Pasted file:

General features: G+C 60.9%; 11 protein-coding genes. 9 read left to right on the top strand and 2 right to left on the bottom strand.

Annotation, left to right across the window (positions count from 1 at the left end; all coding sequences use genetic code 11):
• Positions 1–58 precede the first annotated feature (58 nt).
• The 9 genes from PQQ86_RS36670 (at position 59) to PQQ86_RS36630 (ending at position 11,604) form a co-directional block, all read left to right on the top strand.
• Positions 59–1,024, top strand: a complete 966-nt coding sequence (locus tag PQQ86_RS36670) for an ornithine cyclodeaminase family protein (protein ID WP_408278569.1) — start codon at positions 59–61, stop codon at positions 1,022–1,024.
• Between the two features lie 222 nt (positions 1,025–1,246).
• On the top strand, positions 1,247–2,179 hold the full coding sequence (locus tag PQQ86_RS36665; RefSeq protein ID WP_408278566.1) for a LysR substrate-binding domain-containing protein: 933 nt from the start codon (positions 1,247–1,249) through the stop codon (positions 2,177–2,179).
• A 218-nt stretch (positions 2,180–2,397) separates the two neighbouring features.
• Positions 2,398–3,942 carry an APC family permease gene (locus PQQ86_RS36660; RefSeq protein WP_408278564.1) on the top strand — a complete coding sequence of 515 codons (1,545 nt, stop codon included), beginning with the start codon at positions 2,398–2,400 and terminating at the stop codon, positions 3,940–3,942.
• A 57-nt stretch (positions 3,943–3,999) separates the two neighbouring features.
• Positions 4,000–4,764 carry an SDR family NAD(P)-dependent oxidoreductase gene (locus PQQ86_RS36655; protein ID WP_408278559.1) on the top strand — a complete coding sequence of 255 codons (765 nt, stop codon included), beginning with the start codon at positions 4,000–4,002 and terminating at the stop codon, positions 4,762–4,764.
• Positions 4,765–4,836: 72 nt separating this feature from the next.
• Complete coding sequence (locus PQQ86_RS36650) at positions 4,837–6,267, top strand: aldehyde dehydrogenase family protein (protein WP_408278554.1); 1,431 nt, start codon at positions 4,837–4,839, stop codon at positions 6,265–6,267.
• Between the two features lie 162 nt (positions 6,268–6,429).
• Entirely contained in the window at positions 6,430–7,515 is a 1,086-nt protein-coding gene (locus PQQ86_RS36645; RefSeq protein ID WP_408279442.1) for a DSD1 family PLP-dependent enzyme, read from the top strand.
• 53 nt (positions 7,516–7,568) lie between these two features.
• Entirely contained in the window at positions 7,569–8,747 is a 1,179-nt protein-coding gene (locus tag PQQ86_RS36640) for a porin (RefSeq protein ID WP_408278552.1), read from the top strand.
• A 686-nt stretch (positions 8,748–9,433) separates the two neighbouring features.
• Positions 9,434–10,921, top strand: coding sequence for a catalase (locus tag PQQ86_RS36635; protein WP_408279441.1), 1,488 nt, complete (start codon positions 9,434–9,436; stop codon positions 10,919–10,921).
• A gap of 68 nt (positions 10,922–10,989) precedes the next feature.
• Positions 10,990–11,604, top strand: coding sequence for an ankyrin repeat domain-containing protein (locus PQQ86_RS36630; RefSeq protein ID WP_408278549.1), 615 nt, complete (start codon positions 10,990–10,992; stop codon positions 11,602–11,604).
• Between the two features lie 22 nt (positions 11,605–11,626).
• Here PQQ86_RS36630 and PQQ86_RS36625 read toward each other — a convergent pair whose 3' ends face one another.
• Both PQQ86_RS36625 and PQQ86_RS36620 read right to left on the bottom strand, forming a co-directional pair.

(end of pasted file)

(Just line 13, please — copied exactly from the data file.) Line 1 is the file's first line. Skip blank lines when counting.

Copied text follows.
• Complete coding sequence (locus PQQ86_RS36650) at positions 4,837–6,267, top strand: aldehyde dehydrogenase family protein (protein WP_408278554.1); 1,431 nt, start codon at positions 4,837–4,839, stop codon at positions 6,265–6,267.